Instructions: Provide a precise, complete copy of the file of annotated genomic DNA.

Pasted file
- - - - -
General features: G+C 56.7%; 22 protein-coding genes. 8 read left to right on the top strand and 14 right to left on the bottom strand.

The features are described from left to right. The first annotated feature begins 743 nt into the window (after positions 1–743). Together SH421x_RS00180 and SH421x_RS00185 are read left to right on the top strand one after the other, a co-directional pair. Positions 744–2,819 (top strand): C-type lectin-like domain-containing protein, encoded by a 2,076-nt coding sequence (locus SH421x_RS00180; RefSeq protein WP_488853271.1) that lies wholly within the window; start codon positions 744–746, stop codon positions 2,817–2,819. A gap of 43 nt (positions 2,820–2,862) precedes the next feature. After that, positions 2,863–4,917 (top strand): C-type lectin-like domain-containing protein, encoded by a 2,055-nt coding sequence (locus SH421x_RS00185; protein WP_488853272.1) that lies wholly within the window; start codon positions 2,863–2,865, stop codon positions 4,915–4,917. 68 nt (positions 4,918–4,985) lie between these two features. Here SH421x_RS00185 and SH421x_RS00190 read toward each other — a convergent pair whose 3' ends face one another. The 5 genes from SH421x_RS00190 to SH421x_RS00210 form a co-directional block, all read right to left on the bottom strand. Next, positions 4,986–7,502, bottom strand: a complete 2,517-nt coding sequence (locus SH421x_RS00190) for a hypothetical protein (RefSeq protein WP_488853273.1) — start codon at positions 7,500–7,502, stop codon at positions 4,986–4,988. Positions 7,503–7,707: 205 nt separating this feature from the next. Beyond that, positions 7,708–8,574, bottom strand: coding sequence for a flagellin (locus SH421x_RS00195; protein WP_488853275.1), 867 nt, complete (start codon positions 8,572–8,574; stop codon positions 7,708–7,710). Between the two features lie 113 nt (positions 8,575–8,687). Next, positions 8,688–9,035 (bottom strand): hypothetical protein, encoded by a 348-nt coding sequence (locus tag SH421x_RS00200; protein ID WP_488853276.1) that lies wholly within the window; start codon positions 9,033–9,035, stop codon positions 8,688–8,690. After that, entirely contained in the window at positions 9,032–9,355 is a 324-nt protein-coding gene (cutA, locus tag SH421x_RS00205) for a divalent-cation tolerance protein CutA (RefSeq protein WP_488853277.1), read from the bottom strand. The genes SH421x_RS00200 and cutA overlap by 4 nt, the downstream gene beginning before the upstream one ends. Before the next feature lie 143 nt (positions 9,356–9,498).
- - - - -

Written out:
General features: G+C 56.7%; 22 protein-coding genes. 8 read left to right on the top strand and 14 right to left on the bottom strand.

The features are described from left to right. The first annotated feature begins 743 nt into the window (after positions 1–743). Together SH421x_RS00180 and SH421x_RS00185 are read left to right on the top strand one after the other, a co-directional pair. Positions 744–2,819 (top strand): C-type lectin-like domain-containing protein, encoded by a 2,076-nt coding sequence (locus SH421x_RS00180; RefSeq protein WP_488853271.1) that lies wholly within the window; start codon positions 744–746, stop codon positions 2,817–2,819. A gap of 43 nt (positions 2,820–2,862) precedes the next feature. After that, positions 2,863–4,917 (top strand): C-type lectin-like domain-containing protein, encoded by a 2,055-nt coding sequence (locus SH421x_RS00185; protein WP_488853272.1) that lies wholly within the window; start codon positions 2,863–2,865, stop codon positions 4,915–4,917. 68 nt (positions 4,918–4,985) lie between these two features. Here SH421x_RS00185 and SH421x_RS00190 read toward each other — a convergent pair whose 3' ends face one another. The 5 genes from SH421x_RS00190 to SH421x_RS00210 form a co-directional block, all read right to left on the bottom strand. Next, positions 4,986–7,502, bottom strand: a complete 2,517-nt coding sequence (locus SH421x_RS00190) for a hypothetical protein (RefSeq protein WP_488853273.1) — start codon at positions 7,500–7,502, stop codon at positions 4,986–4,988. Positions 7,503–7,707: 205 nt separating this feature from the next. Beyond that, positions 7,708–8,574, bottom strand: coding sequence for a flagellin (locus SH421x_RS00195; protein WP_488853275.1), 867 nt, complete (start codon positions 8,572–8,574; stop codon positions 7,708–7,710). Between the two features lie 113 nt (positions 8,575–8,687). Next, positions 8,688–9,035 (bottom strand): hypothetical protein, encoded by a 348-nt coding sequence (locus tag SH421x_RS00200; protein ID WP_488853276.1) that lies wholly within the window; start codon positions 9,033–9,035, stop codon positions 8,688–8,690. After that, entirely contained in the window at positions 9,032–9,355 is a 324-nt protein-coding gene (cutA, locus tag SH421x_RS00205) for a divalent-cation tolerance protein CutA (RefSeq protein WP_488853277.1), read from the bottom strand. The genes SH421x_RS00200 and cutA overlap by 4 nt, the downstream gene beginning before the upstream one ends. Before the next feature lie 143 nt (positions 9,356–9,498).